Malawi and Joyce Banda: The journey to the ‘Promised Land’

I open my writing with the quotation by Merilee S. Grindle who convincingly stated that, “Indeed, it is all too clear that when governments perform poorly, resources are wasted, services go undelivered, and citizens especially the poor are denied social, legal, and economic protection”.

Since its independence in 1964, Malawi has gone through series of political transformations; from one-party system to politics of participation (Democracy) and from democracy to politics of patronage, nepotism and god-father. Since the departure of the colonial master, the country has experienced four different leaderships that could be categorically analyzed by looking at the politics and decision-making process of each head of State and government (but not in this write up).

When Malawi embraced multiparty democracy in 1993 and it became a multiparty unitary state, Malawians had a greater expectation and bestowed their trust in their leaders to uplift and change their lives from poverty to sustainable development.

President Banda can also dance.( In red is Dr. Ericka Bennet). Photo courtesy of Living Klimanjira

When Dr Bakili Muluzi took over the seat from the iron man Dr Hastings Kamuzu Banda, he tried to improve the lives of the citizens by promoting democratic values that could pave way for the Malawians to take part in politics of their country. Good governance principles were introduced. Decentralization of the political governance through local government authorities and developmental powers were vested in the hands of local citizens. For the first time, Malawians tasted the freedom of expression and participation among others.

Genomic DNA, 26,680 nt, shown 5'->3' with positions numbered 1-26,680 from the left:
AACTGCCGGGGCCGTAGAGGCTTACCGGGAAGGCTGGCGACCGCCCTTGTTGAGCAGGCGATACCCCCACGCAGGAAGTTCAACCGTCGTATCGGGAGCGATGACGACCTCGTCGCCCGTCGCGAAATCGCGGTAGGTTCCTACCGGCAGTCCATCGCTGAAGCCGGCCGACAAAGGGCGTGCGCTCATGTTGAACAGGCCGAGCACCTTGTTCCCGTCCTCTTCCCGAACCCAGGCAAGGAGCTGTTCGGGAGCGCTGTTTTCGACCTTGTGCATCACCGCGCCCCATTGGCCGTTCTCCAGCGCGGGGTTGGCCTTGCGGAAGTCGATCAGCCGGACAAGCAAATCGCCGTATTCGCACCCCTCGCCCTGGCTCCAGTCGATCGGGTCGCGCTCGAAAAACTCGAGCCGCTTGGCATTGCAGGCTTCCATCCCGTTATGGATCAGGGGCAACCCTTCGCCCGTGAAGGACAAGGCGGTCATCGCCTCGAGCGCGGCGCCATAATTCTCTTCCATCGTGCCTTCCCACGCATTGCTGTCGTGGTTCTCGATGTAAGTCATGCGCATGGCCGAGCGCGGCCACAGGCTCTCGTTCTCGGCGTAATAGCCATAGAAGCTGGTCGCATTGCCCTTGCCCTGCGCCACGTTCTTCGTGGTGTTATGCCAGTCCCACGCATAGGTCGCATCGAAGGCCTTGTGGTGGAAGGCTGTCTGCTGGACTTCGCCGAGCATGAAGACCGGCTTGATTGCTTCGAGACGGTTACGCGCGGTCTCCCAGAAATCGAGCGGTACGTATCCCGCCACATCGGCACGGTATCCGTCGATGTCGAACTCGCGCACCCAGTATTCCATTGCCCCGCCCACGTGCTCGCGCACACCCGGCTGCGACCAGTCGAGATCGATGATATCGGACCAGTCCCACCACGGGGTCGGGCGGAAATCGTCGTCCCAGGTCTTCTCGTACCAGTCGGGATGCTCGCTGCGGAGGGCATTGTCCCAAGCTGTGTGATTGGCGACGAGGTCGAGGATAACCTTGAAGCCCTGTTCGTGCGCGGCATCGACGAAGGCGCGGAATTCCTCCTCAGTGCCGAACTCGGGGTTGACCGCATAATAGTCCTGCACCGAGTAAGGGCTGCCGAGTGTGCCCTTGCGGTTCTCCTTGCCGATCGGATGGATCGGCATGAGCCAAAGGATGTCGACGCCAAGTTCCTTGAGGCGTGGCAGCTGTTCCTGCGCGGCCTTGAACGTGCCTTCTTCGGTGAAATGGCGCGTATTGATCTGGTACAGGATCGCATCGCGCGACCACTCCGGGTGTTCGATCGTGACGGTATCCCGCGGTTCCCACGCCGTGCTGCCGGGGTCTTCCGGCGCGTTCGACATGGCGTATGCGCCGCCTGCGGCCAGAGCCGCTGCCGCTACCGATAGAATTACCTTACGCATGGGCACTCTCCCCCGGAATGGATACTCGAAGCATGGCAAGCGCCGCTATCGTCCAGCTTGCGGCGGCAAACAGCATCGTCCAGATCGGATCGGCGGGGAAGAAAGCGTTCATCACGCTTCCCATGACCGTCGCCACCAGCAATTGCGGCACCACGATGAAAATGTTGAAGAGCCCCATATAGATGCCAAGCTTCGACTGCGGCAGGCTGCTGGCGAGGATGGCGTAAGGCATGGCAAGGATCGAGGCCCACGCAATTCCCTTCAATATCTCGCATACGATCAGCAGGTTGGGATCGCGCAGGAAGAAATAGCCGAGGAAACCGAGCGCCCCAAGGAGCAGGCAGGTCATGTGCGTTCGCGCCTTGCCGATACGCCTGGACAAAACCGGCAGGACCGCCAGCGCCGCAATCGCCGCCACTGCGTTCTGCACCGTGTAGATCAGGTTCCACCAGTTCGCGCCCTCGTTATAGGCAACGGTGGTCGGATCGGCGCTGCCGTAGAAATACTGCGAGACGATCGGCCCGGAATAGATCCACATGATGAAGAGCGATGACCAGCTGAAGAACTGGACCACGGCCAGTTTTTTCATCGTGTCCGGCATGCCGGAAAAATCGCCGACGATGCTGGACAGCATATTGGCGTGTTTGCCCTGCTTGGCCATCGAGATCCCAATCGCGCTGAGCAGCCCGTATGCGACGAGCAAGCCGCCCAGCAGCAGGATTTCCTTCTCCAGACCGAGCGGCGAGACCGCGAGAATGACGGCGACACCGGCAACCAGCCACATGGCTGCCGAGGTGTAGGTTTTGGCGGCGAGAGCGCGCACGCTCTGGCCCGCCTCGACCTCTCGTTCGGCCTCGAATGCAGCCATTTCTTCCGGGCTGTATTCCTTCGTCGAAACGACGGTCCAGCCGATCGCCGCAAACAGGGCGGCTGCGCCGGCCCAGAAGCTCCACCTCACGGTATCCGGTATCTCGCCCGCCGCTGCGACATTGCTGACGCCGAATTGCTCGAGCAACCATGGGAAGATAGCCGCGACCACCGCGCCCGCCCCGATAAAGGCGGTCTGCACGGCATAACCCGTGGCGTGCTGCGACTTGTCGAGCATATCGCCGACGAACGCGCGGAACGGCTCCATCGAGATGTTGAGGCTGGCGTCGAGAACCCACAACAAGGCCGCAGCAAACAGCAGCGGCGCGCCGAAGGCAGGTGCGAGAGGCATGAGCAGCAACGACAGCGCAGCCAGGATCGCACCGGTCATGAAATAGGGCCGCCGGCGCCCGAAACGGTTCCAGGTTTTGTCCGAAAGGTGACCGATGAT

The dramatic change and dilemma of Malawi politics emerged when the handpicked successor of Muluzi; Bingu Wa Mutharika assumed the power and ditched out of the party which sponsored him into power. The observation of rule of Law, respect of Human Rights and other basic fundamental principles of good governance faced a natural death  hence became the song of the old days.
In his song entitled Mabala; Lucius Banda sung “inu mumati zidzakhala choncho mpakaliti abale…ana amulungu sangakhale akulira masiku onse amoyo wawo….analanda ufumu kalero naupeleka kwa oyenera..” Meaning; how long do you think this malaise will go on?…children of God will not keep on shading tears throughout their lives…He (Lord) snatched the leadership from the tyranny to the right people. Which simply put that, freedom is coming tomorrow!

Indeed today it’s President Joyce Banda’s epoch. How different her government is from the other former administrations? As the first Southern African female president (a Mayi as many Malawians proudly call her); what expectations do Malawians and people of the southern region of Africa and the African continent in general have? In my standpoint, without casting any single doubt, I believe that as a mother and a woman who has a good motherhood trend in promoting the lives of fellow women and children in the country she can take Malawi to a place that Malawians have been waiting for.